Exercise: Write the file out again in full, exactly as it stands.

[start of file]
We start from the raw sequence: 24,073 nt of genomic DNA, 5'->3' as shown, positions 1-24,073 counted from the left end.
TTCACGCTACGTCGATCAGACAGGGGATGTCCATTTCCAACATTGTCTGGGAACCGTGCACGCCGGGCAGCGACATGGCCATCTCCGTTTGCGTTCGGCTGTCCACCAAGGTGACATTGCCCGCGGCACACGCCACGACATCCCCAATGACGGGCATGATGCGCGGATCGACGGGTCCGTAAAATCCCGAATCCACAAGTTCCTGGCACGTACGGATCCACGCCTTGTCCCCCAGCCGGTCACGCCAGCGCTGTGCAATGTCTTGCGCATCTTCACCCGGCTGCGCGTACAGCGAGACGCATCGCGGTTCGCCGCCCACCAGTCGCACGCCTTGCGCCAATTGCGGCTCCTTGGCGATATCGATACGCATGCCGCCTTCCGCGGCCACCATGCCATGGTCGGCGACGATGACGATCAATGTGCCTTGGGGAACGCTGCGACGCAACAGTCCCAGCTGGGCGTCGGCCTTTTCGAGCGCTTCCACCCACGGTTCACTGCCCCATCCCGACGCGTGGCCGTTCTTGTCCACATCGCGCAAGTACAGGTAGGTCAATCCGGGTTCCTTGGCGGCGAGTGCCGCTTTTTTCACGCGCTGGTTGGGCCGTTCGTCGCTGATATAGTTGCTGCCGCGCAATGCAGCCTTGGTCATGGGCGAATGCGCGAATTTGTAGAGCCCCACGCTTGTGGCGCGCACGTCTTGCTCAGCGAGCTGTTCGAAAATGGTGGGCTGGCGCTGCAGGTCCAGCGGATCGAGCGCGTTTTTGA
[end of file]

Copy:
We start from the raw sequence: 24,073 nt of genomic DNA, 5'->3' as shown, positions 1-24,073 counted from the left end.
TTCACGCTACGTCGATCAGACAGGGGATGTCCATTTCCAACATTGTCTGGGAACCGTGCACGCCGGGCAGCGACATGGCCATCTCCGTTTGCGTTCGGCTGTCCACCAAGGTGACATTGCCCGCGGCACACGCCACGACATCCCCAATGACGGGCATGATGCGCGGATCGACGGGTCCGTAAAATCCCGAATCCACAAGTTCCTGGCACGTACGGATCCACGCCTTGTCCCCCAGCCGGTCACGCCAGCGCTGTGCAATGTCTTGCGCATCTTCACCCGGCTGCGCGTACAGCGAGACGCATCGCGGTTCGCCGCCCACCAGTCGCACGCCTTGCGCCAATTGCGGCTCCTTGGCGATATCGATACGCATGCCGCCTTCCGCGGCCACCATGCCATGGTCGGCGACGATGACGATCAATGTGCCTTGGGGAACGCTGCGACGCAACAGTCCCAGCTGGGCGTCGGCCTTTTCGAGCGCTTCCACCCACGGTTCACTGCCCCATCCCGACGCGTGGCCGTTCTTGTCCACATCGCGCAAGTACAGGTAGGTCAATCCGGGTTCCTTGGCGGCGAGTGCCGCTTTTTTCACGCGCTGGTTGGGCCGTTCGTCGCTGATATAGTTGCTGCCGCGCAATGCAGCCTTGGTCATGGGCGAATGCGCGAATTTGTAGAGCCCCACGCTTGTGGCGCGCACGTCTTGCTCAGCGAGCTGTTCGAAAATGGTGGGCTGGCGCTGCAGGTCCAGCGGATCGAGCGCGTTTTTGA